4
$\begingroup$

I was thinking about the way you measure gravitational waves. What you do is you measure how they affect a bunch of particles. Affecting something means transferring some mass/energy to it, according to my layman knowledge.

So let's do a thought experiment. You have a massive spaceship, without any thrust. It flies through almost completely homogeneous universe, gravity wise.

Without gravitational waves, this is easy. Gravity pulls in all directions, so it cancels and you fly forever.

With gravitational waves. Hmm, imagine that on every planet there's a device measuring gravitational waves. Of course, everything is a device measuring gravitational waves, but actual devices help imagination here. So your movement affects all those devices by transferring tiny amounts of energy to them. That energy sure doesn't pop out of thin air - or vacuum - so you're going to miss it.

My conclusion is that for every tiny amount of energy, your relative velocity to the measuring device should decrease.

Is that correct or not and why?

Note that I appreciate there's certainly more to it - eg. decrease in your velocity should happen with light-speed delay. Hard to wrap my mind around that.

$\endgroup$
  • $\begingroup$ Question: do you understand the mathematics behind General Relativity? If you do, everything that there is to say is expressed in terms of the "gravitational wave" solutions of the linearized Einstein's equations. If you don't, I am sorry to say that understanding complicated physical phenomena in terms of analogies is sometimes a bad idea. Math is much more efficient as it is compact, precise and unambiguous. Please don't take this personally, it is what I would've said to anybody. $\endgroup$ – Prof. Legolasov Dec 5 '16 at 14:32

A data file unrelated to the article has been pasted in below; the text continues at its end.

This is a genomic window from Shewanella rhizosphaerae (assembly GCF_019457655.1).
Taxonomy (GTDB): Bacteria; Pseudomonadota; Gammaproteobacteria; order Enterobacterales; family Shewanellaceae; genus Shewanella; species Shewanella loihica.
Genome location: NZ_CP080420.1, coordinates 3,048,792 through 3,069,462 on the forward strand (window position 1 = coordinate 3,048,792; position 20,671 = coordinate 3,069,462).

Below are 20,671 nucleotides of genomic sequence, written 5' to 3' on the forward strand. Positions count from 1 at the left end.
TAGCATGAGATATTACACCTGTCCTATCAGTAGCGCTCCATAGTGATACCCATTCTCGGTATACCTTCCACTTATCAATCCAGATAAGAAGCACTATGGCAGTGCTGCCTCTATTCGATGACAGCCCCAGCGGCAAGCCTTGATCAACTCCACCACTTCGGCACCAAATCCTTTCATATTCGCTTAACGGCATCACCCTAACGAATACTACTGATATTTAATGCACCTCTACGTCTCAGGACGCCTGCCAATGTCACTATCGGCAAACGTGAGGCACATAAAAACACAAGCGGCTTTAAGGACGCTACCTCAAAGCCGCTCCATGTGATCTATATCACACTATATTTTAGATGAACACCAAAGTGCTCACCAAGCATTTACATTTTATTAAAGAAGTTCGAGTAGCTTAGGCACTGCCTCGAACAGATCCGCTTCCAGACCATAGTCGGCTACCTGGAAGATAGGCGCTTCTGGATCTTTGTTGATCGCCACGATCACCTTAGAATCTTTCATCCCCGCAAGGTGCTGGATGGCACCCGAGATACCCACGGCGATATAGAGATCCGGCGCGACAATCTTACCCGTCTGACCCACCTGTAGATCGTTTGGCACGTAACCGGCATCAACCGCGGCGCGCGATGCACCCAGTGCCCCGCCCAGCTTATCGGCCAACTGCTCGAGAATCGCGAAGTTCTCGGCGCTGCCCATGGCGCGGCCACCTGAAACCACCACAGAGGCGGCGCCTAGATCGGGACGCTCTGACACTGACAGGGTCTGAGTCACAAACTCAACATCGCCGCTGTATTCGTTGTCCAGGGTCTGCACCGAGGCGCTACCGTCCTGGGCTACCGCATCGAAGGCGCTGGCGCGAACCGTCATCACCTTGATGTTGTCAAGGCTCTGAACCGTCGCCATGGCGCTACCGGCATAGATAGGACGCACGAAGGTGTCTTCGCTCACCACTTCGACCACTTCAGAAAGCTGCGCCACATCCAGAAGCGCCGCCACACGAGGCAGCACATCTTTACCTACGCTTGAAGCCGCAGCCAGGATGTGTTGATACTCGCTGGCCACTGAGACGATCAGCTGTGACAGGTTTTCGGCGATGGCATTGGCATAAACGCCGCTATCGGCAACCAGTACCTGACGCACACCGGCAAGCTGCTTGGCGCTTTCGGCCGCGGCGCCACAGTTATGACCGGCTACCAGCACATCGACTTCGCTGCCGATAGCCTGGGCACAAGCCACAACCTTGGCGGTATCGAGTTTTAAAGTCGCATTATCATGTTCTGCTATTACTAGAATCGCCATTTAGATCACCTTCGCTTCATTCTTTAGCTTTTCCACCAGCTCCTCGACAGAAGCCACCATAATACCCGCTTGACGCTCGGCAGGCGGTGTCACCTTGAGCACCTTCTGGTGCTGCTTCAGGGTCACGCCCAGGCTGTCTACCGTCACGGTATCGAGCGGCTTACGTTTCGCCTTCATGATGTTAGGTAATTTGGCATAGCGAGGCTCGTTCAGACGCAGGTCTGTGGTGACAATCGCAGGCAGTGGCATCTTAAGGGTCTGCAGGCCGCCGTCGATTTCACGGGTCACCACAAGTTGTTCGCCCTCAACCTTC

• 2
    $\begingroup$ @SolenodonParadoxus I don't take this personally, but maybe then you're not the right person to answer questions by laymen tagged [thought-experiment]. Besides, according to what you said this question would never exist if I did understand the mathematics behind it, so it's pointless to wonder that I don't. $\endgroup$ – Tomáš Zato Dec 5 '16 at 14:37
  • 1
    $\begingroup$ Well, its not like I voted to close (I didn't even downvote your question). Maybe somebody else will answer it. What I'm saying is: there is a better way of understanding these phenomena, which is: studying General Relativity. Analogies can only take you this far... Anyways, good luck with your question. $\endgroup$ – Prof. Legolasov Dec 5 '16 at 14:39
  • $\begingroup$ @SolenodonParadoxus I know that what you say is true and I really did not take any offense. But it will take me a while before touching any complex physics math again. $\endgroup$ – Tomáš Zato Dec 5 '16 at 14:44
2
$\begingroup$

I think I understand your question, but just to be sure: you're saying that the gravitational waves produced by this spaceship will lead to it slowing down. The first problem is that a normal spaceship with a constant velocity, or even acceleration won't produce gravitational waves (GW) because GW require an accelerating quadrupole moment.

You're correct that an object producing GW ends up transferring energy to the detectors... this was actually one of the deciding arguments that GW were a real, observable phenomenon. GW carry energy, which is extracted from the system producing it. In the case of a binary, the energy comes from the orbit, which causes the binary to tighten and eventually coalesce. This isn't quite analogous to 'drag', per se, because 'drag' specifically refers to dissipative interaction with the background medium. When an electron accelerates, it produces EM waves, causing it to lose energy... but I don't think we would via that as 'drag' in any way.